There appear to be a lot of films in the Fast and the Furious franchise and only a global pandemic has paused their proliferation. There is a point where natural curiosity overcomes my overall lack of interest in cars. So if I have to start somewhere then it makes sense to start at the first film.
Before hand I knew that the film was about a cop infiltrating a gang of street racers who are involved in robberies. If that sounds a bit like the film Point Break with Keanu Reeves and Patrick Swayze and “surfers” swapped out for “street racers” then, well, I haven’t watched Point Break either. I also know that the star of the film died much later in the franchise and that didn’t stop the films somehow evolving later into an action thriller with Dwayne Johnson and Jason Statham.
Released in 2001 the film looks and sounds like a product of at least the previous decade and at times feels like it belongs in the 1980s or even the 1950s. The title, of course, is literally borrowed from a 1954 film but there is a definite 1950s pulp book feel to the way story frames the central street racing gang as all a bit scandalous and dangerous. It’s a macho culture and aside from two characters, women are portrayed primarily as sexual rewards. The first exception to that is Michelle Rodriguez’s character Letty, who is the girlfriend of gang leader Dominic Toretto (Vin Diesel) but also an equal member of the close knit gang and an adept driver. The second exception is Dominic Toretto’s sister Mia (Jordana Brewster) who is the primary love interest but still sort of falls into an ‘innocent young woman caught up in a criminal subculture’ archetype. Both women are definied in terms of the relationship to Dominic but that is sort of true of the whole movie. Vin Diesel gets to be centre of everything and only Paul Walker’s cop character Brian O’Conner ever gets to be defined in terms of any other relationships.
The street racing sequences are surprisingly quite dull. Each race is basically down a straight road between two cars. In the first race between Walker and Diesel they even have a kind of trippy visual effect when the characters press a go-faster button, as if they engaged warp speed. The more exciting actions sequences are confined to the first heist (which opens the film) and the second (which begins the final stage of the film).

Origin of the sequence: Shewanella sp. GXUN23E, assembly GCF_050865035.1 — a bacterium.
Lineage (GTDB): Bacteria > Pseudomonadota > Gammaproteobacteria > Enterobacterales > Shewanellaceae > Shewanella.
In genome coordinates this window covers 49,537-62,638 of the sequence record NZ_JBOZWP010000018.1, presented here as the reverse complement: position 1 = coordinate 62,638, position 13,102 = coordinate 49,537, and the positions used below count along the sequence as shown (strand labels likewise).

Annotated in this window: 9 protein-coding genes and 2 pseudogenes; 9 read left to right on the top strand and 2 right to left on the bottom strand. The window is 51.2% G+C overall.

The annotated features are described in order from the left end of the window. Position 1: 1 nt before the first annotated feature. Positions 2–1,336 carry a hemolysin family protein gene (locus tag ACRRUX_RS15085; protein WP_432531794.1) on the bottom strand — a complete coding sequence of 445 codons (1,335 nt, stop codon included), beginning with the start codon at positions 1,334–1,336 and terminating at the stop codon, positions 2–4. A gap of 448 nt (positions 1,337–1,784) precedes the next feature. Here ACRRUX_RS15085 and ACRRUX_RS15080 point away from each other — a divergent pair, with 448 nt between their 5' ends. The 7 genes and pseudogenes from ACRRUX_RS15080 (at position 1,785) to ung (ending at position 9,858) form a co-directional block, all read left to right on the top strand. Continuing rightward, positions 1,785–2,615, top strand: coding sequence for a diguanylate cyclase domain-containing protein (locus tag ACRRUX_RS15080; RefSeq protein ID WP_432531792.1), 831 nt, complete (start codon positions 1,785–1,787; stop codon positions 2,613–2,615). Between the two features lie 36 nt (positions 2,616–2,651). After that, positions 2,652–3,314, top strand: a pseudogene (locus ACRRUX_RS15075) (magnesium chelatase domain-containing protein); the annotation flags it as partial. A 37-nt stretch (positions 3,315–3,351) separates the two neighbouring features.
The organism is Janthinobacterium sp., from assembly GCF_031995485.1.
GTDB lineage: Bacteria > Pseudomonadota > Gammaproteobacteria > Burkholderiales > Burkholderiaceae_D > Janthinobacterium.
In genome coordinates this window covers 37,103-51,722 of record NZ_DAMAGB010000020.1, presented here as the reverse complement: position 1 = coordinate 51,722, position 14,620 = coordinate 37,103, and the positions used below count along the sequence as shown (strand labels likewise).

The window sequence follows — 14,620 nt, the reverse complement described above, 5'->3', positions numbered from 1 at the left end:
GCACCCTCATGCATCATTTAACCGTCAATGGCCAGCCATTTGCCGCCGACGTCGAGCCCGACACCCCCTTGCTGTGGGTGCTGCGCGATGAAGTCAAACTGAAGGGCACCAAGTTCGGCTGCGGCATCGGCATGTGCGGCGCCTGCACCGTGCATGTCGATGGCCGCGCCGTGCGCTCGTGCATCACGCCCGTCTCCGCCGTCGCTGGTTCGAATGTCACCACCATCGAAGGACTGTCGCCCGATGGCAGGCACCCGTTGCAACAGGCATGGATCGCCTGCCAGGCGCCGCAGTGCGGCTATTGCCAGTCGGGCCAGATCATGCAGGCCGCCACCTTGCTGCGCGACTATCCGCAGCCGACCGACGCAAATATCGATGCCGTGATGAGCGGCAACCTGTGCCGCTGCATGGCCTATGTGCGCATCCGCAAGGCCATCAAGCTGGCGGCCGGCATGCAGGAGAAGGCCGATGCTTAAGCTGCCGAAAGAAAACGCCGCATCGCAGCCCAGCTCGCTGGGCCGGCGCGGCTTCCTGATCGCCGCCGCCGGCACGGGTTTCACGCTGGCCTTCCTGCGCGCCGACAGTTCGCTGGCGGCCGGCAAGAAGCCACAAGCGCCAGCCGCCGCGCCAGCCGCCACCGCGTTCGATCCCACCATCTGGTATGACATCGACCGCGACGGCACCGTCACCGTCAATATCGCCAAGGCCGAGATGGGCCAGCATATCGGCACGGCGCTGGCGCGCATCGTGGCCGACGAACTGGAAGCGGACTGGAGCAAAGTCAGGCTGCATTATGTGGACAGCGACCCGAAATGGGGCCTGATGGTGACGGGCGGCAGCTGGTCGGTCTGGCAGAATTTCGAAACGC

Diesel and Rodriguez are the most convincing in their roles. Walker, not so much. The plot makes it obvious he’s a cop even before the surprise reveal but at the same time he’s never convincingly a cop even when talking to his boss and the FBI. His undercover role makes little sense and the obvious route for busting Dominic Toretto’s criminal operation is tax fraud, as he clearly is spending a lot more money than his garage could generate.
The four street racing factions we meet are split on ethnic lines with the Vietnamese Johnny Tran (Rick Yune) being the main bad guy. Despite his gang frequently shooting at cars and people on motorbikes, the police are less interested in that and focused on the lorry hijacking scheme. Aside from that the ethnic divisions don’t play a role in the plot.
I wouldn’t have guessed this was a franchise spawning film if I didn’t already know. Walker is wooden, the car sequences are OK but it’s not Mad Max. The writing is weak: Dominic and Brian bond because the plot says so, Mia and Brian fall in love because the plot says so. The characters feel like action figures being moved around. The lorry heist plans makes no sense and the surprise the gang faces when the lorry drivers start packing shotguns really shouldn’t have been a surprise.
I’m going to watch the rest. I’m genuinely curious now.